Someone posted this question on my page:
I wonder how we'll learn to milk her if she's nursing her twins. How long do the twins stay with her and when would we start to milk her?
Since it is such a common question, I thought it would be great to post it in the forum and have others chime in on how they handle this, because I'm sure others have ideas and suggestions!
This is my answer:
You can start to separate the kids overnight at around two weeks of age if they're twins. If they're triplets, I wouldn't try until a month, and if she has quads, I don't do it until they're two months of age. For a single, I start within a few days of birth. First time, only separate for eight or ten hours, then milk the doe. Don't worry about getting a lot of milk. At this point, you're working on your technique and getting her used to the routine. It needs to be as pleasant as possible, so that the doe understands that being milked is a good thing.
Hopefully, you've been giving her grain on the milkstand since the end of her pregnancy, but if not, that's where you need to start. If she's never been on the milkstand before, start by getting her on the milkstand to just eat grain twice a day. After a couple days, start touching her udder. She'll probably kick at your hand, but don't move it. Just leave it there until she calms down. After a few days of that, you can start to separate overnight and milk in the morning.
Keep an eye on the kids and make sure they're continuing to gain weight. If they're still nice and chunky with full tummies, you can separate every night, although very few does will make enough milk to feed more than one kid adequately when being separated every night. In most cases, you will only be able to separate two or three times a week until the kids are closer to two months old. If this is a first freshener, you might need to wait until they're six weeks to even separate a couple times a week, because first fresheners are not usually great producers.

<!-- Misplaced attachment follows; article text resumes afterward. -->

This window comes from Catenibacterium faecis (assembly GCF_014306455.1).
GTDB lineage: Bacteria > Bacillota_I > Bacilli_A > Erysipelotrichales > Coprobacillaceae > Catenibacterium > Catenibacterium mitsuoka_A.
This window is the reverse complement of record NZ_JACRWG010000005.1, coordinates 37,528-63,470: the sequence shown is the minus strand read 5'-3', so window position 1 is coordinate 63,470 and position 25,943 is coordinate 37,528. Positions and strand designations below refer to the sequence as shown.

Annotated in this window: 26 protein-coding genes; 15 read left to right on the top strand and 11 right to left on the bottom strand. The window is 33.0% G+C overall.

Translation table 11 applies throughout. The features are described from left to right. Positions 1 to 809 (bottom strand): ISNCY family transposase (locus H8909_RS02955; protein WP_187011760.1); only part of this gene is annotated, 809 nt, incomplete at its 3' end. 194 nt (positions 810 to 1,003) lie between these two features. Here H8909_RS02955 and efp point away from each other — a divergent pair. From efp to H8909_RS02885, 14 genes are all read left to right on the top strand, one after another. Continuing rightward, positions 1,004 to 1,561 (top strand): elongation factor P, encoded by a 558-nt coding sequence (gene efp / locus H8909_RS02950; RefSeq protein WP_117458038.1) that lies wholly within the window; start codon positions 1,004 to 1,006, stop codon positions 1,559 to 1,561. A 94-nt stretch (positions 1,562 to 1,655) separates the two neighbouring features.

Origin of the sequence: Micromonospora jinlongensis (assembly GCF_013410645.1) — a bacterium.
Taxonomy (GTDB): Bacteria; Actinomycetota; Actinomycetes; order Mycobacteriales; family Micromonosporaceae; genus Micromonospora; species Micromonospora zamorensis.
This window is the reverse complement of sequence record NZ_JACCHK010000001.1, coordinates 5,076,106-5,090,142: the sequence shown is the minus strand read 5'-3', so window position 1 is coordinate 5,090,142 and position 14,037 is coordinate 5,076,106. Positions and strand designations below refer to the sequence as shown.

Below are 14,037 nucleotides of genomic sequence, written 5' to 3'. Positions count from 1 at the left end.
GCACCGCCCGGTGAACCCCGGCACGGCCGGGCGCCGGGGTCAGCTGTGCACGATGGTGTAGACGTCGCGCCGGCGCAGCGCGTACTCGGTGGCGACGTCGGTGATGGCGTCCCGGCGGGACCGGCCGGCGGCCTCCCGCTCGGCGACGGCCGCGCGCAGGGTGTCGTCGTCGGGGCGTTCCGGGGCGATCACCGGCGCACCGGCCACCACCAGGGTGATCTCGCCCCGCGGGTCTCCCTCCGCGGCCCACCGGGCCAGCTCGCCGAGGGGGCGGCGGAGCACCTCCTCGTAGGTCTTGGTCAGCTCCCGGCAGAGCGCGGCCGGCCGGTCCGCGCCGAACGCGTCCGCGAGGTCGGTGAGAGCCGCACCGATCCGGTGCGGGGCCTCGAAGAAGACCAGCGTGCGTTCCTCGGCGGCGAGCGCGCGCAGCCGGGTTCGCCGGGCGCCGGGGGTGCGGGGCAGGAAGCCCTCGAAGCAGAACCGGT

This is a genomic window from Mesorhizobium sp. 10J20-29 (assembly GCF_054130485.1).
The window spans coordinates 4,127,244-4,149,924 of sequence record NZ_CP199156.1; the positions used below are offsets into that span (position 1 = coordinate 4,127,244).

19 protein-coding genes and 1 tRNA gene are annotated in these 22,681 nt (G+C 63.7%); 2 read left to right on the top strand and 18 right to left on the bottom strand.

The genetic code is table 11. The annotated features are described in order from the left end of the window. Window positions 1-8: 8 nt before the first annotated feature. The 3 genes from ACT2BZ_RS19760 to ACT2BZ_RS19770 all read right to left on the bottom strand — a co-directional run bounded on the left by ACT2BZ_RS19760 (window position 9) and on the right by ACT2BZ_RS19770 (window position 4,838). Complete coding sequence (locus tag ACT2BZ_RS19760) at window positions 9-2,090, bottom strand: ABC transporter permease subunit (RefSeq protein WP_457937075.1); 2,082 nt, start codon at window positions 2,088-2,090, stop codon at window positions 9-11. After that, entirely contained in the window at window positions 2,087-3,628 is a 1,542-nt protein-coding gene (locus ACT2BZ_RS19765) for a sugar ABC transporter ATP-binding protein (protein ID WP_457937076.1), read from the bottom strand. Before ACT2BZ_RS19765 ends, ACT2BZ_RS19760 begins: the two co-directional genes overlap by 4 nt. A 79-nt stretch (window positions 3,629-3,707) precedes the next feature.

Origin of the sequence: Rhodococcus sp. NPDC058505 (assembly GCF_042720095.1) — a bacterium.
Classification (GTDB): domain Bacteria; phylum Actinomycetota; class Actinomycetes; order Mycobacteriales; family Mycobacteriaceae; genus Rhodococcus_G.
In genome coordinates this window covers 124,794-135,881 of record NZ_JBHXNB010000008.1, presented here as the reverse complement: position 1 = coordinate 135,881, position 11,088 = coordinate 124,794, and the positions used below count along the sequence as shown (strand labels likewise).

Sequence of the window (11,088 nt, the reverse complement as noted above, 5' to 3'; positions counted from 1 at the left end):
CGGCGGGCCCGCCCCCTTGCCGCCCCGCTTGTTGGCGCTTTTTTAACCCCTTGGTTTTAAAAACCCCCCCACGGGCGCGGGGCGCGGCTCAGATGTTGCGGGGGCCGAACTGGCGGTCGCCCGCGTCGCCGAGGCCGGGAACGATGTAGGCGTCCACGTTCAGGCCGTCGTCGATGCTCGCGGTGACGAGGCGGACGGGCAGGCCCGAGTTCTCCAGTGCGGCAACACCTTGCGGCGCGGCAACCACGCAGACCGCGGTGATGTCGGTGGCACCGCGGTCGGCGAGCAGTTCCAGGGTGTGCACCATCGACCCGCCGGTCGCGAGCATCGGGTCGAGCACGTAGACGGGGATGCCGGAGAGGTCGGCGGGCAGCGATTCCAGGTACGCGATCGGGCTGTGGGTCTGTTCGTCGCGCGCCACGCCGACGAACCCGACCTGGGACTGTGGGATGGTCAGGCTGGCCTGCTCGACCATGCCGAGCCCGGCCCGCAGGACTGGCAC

Some people wean kids at two or three months, but others (like me) leave does and wethers with their moms forever (or until sold) and just separate overnight when we want to milk them. We currently have 13 does in milk, but we only have to milk six of them twice a day, because their kids are sold. The others still have kids nursing, so we can decide how many we want to milk every morning, based upon how much milk we need. We are only keeping five doelings, so after the rest of the kids are sold, we will have eight that have to be milked twice a day.
This is a good system for people who are new to milking, because the kids will keep up the supply while you're learning. People who have never milked a goat and try to bottle raise kids often have trouble learning to milk, and once the doe's production goes down, it's tough to get it back up. They wind up feeding the kids milk replacer, and they have no milk for their family.
Added Sept. 18, 2013: Figuring out if kids are gaining adequate weight is virtually impossible for someone who is new to goats or does not have other kids to compare. So, before separating the kids every night, you should also look at how much milk you are getting from the doe. Ideally a kid should be getting 24 ounces per day, but 32 ounces is not unreasonable for a dam-raised kid that is snacking all day long. This means that if you separate her from the twins every night, she would need to be making 3 quarts a day (12 cups or 6 pounds) to adequately feed the kids enough milk while they are together during the day. This would mean that you would get 1.5 quarts (6 cups) when milking her in the morning.